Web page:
Apart from the four system databases, we already knew, Microsoft has introduced a new database called mssqlsystemresource from SQL Server 2005, which is often referred to as the resource database. This is the database where the definitions of all programmable system objects are stored, such as your system stored procedures, system functions and all the definitions of the new metadata views. This includes the compatibility views such as sysdatabases and sysobjects, as well as the directory views like sys.databases and sys.partitions. For all practical purposes, this database is read-only and hidden for users.
What is the purpose of introducing a new system database?
Before SQL Server 2005, if you want to upgrade SQL Server; all system objects must be deleted and restored at the time of upgrade, which is time consuming and the installation will fail if one of the objects causes some problems. To address this issue, resource database was introduced.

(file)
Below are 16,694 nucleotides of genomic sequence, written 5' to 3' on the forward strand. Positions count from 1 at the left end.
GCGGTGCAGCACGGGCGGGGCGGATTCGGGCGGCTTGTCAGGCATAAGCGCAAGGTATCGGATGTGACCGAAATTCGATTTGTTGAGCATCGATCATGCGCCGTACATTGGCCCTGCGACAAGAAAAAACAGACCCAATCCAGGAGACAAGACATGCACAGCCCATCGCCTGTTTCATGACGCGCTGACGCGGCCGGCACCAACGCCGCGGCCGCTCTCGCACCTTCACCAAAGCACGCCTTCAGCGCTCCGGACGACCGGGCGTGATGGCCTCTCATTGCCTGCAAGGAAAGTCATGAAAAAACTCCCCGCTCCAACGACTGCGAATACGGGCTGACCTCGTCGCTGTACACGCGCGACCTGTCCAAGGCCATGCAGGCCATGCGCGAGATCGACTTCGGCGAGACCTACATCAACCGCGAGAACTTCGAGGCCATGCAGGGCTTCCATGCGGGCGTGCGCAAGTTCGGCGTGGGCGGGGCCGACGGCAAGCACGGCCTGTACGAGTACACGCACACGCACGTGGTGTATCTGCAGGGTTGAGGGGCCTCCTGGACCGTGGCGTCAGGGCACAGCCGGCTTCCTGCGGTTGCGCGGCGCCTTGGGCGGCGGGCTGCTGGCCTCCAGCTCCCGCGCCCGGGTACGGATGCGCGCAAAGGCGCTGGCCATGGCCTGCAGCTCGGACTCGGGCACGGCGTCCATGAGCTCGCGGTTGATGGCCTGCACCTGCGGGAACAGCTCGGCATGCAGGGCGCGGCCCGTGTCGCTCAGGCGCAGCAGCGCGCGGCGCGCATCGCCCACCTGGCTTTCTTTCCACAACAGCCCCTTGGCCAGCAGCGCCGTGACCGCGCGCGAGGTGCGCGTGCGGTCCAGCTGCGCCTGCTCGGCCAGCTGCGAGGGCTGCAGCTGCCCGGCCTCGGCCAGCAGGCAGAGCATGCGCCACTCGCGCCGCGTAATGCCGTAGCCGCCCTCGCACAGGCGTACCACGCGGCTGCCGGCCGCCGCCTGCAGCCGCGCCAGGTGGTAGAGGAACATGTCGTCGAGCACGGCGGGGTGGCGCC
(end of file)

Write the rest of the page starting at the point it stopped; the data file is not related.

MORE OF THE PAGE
This Resource database expedites the upgrade process and makes the task easy. Since all the system objects reside under resource database, during the upgrade we can just over write the resource database files with the new resource database files which will update all the system objects existing in the database. In short, a new resource database is simply copied and replaces the original resource database.
Where is it located?
The location of the resource database differs from versions of SQL Server. The following script can help you identify the data file & log file location.
As you can see from the script below, the database id for resource database is always 32767 irrespective of the version and edition of SQL Server.
use master GO SELECT 'ResourceDB' AS 'Database Name' , NAME AS [Database File] , FILENAME AS [Database File Location] FROM sys.sysaltfiles WHERE DBID = 32767 GO
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